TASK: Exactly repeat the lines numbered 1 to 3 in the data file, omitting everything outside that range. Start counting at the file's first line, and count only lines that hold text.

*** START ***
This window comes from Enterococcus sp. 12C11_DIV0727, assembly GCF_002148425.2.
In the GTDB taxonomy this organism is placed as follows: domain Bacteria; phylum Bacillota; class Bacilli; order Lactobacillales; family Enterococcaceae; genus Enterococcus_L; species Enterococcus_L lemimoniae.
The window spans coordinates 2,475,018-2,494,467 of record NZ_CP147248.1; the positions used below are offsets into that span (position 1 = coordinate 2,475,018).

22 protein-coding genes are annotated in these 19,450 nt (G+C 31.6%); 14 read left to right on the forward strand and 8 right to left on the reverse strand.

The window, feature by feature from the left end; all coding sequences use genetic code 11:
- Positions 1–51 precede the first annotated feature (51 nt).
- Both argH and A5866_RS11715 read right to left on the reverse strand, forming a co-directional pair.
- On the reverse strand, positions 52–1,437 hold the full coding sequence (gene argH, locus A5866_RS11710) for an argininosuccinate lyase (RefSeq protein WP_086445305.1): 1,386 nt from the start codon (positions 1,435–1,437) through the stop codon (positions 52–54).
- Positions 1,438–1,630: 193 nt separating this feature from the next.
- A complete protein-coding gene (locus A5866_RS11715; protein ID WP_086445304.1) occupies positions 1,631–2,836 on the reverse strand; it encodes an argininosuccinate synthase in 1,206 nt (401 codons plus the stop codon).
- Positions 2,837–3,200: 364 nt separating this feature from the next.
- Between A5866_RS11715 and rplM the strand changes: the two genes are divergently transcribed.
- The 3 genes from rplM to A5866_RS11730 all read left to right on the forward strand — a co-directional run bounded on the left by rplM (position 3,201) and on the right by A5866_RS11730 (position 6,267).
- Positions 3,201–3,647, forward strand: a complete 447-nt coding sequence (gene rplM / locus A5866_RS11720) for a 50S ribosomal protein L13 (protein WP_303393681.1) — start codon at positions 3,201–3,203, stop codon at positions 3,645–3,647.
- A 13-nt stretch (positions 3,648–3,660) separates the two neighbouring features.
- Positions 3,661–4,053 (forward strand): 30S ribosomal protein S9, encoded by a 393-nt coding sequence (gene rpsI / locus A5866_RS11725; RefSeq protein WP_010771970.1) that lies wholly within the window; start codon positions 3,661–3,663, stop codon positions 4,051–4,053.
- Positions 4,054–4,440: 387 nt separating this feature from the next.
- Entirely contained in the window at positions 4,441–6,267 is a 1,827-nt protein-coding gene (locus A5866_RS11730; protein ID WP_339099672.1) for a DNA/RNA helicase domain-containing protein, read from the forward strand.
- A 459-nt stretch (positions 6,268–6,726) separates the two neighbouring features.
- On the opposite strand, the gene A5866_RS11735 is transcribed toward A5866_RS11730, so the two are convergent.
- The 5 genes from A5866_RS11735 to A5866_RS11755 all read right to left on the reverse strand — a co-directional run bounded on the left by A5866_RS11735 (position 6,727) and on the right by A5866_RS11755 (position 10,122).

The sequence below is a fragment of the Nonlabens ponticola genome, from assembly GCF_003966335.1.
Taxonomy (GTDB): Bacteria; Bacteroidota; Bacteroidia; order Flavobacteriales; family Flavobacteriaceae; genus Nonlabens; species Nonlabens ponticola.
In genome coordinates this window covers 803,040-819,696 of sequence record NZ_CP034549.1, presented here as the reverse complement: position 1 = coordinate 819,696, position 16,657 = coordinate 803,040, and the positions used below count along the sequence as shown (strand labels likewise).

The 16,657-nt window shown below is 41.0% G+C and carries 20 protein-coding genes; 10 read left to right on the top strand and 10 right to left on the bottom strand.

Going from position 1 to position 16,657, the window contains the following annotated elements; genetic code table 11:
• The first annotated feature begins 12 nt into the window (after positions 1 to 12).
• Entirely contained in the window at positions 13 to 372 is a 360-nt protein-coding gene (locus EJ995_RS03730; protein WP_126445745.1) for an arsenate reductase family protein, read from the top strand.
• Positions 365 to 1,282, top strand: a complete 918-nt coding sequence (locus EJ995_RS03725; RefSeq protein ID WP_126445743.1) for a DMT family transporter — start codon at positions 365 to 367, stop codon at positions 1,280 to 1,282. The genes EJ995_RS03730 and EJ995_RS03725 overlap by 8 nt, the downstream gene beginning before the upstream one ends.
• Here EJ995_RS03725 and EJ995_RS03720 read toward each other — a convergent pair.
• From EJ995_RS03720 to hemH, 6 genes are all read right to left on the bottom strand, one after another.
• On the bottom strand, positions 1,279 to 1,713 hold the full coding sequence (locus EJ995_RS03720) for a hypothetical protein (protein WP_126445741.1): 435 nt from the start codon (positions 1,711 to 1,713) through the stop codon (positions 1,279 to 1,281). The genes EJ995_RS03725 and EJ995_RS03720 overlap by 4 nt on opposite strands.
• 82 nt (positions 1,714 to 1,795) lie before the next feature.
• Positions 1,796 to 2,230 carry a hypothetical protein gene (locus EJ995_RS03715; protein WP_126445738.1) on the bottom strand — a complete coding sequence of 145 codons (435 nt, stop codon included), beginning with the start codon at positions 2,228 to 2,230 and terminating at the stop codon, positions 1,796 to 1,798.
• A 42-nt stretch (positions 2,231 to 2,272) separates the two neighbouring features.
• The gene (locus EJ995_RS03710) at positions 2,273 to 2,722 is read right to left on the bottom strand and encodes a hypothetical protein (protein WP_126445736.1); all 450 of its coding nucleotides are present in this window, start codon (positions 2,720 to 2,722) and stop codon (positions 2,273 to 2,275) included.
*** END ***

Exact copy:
This window comes from Enterococcus sp. 12C11_DIV0727, assembly GCF_002148425.2.
In the GTDB taxonomy this organism is placed as follows: domain Bacteria; phylum Bacillota; class Bacilli; order Lactobacillales; family Enterococcaceae; genus Enterococcus_L; species Enterococcus_L lemimoniae.
The window spans coordinates 2,475,018-2,494,467 of record NZ_CP147248.1; the positions used below are offsets into that span (position 1 = coordinate 2,475,018).